RACIST abuse by Bulgaria fans aimed at black England players has been punished by UEFA with a €75,000 fine and a one game stadium ban with another game suspended for two years. The two sides met in Sofia on the 14th October in a European Championship qualifier which England won 6-0.
We are shocked yet not surprised at the seemingly lenient treatment of the Bulgarian FA by the European governing board. After all, Barcelona were fined €40,000 merely for fans flying a Catalan separatist flag at the Nou Camp. The time for teams found guilty of racism on or off the pitch to be eliminated from competitions has surely come.
We are also surprised and dismayed there has been little to no talk over fans, clubs and associations receiving re-education over racism – surely a better and more thoughtful answer than closing a ground. Imposing a fine lower than what an average Premier League player could reasonably expect to earn in a week has never seemed appropriate.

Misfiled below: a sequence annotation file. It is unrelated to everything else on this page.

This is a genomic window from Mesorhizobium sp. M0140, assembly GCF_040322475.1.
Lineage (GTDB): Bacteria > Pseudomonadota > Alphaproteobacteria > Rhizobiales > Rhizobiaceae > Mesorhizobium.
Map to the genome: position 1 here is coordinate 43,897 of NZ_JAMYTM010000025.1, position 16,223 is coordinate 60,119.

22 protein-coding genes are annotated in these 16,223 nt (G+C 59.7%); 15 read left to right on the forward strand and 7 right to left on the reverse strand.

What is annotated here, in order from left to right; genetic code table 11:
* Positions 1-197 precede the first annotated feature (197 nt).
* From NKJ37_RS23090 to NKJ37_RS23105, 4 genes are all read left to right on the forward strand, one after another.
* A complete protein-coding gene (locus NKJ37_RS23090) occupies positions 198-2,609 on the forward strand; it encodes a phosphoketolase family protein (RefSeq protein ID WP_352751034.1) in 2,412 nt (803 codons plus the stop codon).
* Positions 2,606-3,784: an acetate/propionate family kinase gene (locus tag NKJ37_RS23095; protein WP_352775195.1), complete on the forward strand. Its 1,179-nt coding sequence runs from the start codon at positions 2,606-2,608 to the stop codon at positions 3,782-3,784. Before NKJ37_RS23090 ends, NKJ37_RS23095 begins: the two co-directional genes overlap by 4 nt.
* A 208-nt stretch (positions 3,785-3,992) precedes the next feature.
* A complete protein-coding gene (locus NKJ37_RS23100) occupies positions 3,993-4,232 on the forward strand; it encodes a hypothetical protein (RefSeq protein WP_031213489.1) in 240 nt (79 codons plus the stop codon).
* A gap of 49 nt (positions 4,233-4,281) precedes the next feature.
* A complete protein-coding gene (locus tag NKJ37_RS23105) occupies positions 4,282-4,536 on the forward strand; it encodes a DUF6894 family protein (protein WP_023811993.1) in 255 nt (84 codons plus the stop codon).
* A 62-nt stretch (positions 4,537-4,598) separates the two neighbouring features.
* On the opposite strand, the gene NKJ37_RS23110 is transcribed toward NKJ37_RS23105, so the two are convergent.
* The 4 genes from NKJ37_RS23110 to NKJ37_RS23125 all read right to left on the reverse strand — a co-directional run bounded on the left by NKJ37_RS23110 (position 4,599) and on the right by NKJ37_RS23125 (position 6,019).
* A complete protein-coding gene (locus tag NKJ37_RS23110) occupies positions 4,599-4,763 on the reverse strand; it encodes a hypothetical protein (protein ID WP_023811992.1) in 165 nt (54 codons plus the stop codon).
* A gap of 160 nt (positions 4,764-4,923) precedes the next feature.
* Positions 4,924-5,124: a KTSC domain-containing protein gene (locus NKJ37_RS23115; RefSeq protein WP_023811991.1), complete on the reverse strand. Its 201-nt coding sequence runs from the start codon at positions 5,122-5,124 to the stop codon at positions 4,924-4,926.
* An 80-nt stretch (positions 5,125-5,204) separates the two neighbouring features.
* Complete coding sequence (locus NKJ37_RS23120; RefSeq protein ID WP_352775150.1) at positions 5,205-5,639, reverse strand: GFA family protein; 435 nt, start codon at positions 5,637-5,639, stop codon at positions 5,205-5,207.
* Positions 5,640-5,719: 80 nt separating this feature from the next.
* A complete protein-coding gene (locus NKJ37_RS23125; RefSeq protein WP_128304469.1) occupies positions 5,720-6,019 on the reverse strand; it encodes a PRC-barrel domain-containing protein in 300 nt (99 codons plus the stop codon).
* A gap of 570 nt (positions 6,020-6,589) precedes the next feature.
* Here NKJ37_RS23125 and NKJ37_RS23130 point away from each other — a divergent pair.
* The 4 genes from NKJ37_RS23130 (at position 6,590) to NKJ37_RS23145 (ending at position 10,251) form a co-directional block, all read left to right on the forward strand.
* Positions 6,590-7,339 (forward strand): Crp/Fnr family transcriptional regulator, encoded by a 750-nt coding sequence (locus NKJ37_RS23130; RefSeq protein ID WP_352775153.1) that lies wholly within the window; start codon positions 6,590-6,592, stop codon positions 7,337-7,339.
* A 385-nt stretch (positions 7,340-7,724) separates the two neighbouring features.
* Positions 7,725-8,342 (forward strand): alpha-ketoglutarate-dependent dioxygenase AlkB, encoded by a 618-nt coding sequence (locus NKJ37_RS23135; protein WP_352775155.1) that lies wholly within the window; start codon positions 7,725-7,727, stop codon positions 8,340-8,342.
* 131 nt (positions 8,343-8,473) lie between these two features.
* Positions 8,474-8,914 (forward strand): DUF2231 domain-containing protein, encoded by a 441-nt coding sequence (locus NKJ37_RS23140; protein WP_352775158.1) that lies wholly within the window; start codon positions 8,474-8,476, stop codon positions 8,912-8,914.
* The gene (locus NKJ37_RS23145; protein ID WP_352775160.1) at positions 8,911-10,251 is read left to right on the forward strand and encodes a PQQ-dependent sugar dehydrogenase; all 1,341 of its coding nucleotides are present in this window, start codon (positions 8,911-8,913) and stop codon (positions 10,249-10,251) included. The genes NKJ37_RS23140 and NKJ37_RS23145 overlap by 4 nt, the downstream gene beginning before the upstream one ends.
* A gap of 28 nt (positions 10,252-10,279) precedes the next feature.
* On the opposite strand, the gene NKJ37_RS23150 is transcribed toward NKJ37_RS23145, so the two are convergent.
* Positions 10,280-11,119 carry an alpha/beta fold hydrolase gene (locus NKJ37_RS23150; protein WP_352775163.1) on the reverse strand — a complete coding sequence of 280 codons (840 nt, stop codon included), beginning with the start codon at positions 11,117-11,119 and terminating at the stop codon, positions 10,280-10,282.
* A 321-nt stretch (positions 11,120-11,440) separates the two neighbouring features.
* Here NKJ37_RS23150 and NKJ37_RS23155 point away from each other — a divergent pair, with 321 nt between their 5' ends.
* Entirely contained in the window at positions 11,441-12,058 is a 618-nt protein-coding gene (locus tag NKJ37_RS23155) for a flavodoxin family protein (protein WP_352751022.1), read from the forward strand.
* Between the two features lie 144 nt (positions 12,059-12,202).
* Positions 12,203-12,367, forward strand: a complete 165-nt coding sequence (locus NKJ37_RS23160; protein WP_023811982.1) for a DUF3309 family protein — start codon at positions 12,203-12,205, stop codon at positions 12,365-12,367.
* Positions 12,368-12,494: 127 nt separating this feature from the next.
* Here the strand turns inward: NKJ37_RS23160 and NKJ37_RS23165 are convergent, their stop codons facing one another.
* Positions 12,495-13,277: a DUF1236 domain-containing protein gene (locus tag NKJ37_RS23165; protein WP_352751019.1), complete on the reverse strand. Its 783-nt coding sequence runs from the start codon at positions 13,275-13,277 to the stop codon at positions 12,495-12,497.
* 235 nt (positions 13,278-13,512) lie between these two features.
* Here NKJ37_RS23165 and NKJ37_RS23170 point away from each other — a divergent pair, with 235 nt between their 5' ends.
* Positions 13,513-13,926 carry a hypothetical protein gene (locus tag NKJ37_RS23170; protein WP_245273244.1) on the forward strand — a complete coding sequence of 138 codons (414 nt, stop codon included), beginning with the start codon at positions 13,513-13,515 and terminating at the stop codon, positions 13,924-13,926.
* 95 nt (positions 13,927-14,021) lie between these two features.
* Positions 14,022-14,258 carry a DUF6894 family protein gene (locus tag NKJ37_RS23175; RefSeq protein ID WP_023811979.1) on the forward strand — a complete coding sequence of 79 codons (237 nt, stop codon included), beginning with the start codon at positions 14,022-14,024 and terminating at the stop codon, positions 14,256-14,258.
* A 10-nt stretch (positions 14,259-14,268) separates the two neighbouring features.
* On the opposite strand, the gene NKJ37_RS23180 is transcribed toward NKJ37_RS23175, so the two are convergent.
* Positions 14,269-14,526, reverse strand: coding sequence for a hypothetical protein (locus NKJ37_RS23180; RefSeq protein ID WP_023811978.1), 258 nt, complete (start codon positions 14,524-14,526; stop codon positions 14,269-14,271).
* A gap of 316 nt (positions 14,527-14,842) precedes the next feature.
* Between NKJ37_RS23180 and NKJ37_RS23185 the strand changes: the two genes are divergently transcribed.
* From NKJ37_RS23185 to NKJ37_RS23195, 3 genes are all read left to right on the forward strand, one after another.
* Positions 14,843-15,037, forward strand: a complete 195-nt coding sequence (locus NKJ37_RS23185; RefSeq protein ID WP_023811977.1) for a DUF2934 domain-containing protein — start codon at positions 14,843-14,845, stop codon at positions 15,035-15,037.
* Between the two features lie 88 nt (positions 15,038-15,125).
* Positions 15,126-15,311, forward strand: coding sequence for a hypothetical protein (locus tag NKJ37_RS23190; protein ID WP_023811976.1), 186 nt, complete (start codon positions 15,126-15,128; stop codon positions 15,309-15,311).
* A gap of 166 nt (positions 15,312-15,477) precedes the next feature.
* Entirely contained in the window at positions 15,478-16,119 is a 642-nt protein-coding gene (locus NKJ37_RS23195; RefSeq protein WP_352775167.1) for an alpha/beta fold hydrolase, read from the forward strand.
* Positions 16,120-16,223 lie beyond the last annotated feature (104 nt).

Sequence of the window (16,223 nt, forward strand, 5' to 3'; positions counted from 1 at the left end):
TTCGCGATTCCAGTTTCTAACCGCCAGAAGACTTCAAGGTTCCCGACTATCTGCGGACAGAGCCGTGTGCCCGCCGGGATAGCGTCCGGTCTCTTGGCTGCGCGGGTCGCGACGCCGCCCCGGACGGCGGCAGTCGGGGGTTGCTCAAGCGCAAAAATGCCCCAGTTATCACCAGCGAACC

Calls for players to walk off the pitch when confronted by such behaviour will no doubt grow. But loading responsibility onto players for the failure of authorities to act is weak and unfair.
Newspapers in this country would be well advised to cool their heels over some of their indignant responses to the events in the Stadion Vasil Levski. As should a UK Prime Minister who has previously used language such as “watermelon smiles”, “picaninnies” and “cannibals” to describe black peoples.
Things are far from rosy in the English country garden; the following weekend Haringey Borough players took the brave step of walking off the pitch after their goalkeeper, Valery Pajetat, had been racially abused by Yeovil fans.
A Manchester United supporter was thrown out of Old Trafford for racially abusing Liverpool’s Trent Alexander-Arnold. And investigations were instigated into alleged abuse by Bristol City fans of supporters from Luton Town at their match in the Championship.
All the evidence is racism is not going away. Everybody; fans, clubs, countries and authorities need to think much more proactively about how we deal with it.